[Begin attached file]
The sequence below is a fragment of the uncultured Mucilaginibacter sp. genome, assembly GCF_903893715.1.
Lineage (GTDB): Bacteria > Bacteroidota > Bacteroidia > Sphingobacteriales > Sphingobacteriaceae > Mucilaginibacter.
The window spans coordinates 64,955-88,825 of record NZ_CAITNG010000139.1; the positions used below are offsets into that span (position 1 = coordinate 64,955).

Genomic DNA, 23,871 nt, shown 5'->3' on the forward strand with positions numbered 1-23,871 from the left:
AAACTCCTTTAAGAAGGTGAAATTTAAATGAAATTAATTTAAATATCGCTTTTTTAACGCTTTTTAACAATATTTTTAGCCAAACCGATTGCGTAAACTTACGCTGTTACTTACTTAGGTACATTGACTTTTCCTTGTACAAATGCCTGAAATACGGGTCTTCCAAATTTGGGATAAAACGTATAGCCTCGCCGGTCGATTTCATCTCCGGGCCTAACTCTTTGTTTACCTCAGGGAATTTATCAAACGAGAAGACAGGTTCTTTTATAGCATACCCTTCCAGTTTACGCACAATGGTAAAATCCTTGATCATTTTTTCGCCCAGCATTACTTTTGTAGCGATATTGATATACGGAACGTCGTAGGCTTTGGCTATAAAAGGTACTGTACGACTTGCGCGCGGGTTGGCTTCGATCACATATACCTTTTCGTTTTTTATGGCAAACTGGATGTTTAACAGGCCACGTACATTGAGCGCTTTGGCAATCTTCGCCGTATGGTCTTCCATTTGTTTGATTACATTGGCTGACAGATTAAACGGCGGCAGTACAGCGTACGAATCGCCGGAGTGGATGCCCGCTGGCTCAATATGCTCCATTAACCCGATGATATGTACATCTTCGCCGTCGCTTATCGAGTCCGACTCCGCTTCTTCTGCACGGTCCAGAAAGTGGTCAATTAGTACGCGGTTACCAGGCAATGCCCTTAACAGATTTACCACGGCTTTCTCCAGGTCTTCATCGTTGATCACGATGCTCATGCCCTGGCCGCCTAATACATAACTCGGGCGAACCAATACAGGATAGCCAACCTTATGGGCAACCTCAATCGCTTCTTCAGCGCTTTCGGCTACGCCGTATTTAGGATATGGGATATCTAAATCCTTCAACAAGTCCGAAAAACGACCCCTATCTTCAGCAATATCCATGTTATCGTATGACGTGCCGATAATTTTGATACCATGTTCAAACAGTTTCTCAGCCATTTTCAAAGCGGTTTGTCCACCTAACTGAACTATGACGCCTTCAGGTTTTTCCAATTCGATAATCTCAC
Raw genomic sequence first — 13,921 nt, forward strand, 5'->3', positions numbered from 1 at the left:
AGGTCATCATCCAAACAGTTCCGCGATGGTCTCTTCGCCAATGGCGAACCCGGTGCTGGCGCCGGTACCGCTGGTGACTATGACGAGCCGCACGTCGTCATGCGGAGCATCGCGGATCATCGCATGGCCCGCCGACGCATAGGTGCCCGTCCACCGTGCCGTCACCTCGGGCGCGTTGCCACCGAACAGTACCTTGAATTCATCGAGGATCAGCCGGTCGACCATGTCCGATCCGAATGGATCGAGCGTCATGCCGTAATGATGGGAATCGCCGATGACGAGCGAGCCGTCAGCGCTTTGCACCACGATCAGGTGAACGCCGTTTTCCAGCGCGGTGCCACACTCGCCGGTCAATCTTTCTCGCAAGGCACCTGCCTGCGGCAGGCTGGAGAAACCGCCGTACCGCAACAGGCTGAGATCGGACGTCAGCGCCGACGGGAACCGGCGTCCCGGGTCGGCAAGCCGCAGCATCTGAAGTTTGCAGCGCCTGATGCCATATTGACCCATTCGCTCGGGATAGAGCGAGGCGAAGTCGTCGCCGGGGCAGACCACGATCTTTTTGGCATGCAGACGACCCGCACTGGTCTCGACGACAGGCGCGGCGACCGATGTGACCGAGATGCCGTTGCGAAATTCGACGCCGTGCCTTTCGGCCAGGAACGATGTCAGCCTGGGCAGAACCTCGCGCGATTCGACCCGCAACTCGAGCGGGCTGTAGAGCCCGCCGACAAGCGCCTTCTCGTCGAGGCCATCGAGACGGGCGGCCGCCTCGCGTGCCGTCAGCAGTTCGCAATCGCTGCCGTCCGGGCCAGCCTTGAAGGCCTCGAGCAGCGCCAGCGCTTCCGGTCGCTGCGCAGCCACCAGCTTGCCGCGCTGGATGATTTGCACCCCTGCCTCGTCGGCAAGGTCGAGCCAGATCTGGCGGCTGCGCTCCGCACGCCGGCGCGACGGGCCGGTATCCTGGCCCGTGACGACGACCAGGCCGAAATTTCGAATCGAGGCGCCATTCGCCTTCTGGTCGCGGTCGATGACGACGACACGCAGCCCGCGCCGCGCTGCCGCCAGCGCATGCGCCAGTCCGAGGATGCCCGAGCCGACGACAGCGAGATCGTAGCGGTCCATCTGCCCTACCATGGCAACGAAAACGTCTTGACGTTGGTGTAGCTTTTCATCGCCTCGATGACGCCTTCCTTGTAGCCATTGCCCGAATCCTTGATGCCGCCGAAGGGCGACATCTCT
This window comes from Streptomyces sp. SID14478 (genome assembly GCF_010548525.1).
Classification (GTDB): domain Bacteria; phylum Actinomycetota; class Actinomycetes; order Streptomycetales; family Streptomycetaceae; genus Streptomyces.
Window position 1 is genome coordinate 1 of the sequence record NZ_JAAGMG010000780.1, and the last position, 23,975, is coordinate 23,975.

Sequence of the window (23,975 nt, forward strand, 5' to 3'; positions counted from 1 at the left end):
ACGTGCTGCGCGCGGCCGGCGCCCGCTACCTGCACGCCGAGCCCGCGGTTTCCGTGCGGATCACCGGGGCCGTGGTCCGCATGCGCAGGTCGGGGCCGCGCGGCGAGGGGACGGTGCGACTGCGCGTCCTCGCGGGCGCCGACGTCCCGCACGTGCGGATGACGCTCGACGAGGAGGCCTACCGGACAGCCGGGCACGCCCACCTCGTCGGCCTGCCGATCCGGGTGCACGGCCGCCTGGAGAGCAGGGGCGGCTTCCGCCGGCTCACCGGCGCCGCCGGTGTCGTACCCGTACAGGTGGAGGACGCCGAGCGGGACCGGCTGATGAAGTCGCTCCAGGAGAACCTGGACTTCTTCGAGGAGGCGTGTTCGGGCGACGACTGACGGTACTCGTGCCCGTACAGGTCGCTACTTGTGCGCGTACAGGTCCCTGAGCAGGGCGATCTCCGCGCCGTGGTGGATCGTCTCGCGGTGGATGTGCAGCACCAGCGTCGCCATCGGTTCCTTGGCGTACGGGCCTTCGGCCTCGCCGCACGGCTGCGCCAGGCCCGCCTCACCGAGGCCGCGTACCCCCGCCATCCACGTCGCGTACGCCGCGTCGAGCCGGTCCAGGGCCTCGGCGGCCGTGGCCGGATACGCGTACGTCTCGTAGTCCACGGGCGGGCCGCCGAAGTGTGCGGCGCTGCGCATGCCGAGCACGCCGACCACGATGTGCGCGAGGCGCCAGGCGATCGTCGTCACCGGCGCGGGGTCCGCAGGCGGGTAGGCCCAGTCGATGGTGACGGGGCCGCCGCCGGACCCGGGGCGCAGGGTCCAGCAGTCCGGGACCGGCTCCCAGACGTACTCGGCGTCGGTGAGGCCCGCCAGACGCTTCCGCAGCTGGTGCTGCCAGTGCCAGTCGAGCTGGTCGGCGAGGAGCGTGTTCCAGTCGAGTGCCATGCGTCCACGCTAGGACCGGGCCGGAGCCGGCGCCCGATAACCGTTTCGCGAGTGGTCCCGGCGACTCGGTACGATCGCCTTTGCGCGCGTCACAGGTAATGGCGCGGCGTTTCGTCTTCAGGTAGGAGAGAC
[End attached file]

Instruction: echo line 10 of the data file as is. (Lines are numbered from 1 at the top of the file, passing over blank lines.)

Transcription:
Window position 1 is genome coordinate 1 of the sequence record NZ_JAAGMG010000780.1, and the last position, 23,975, is coordinate 23,975.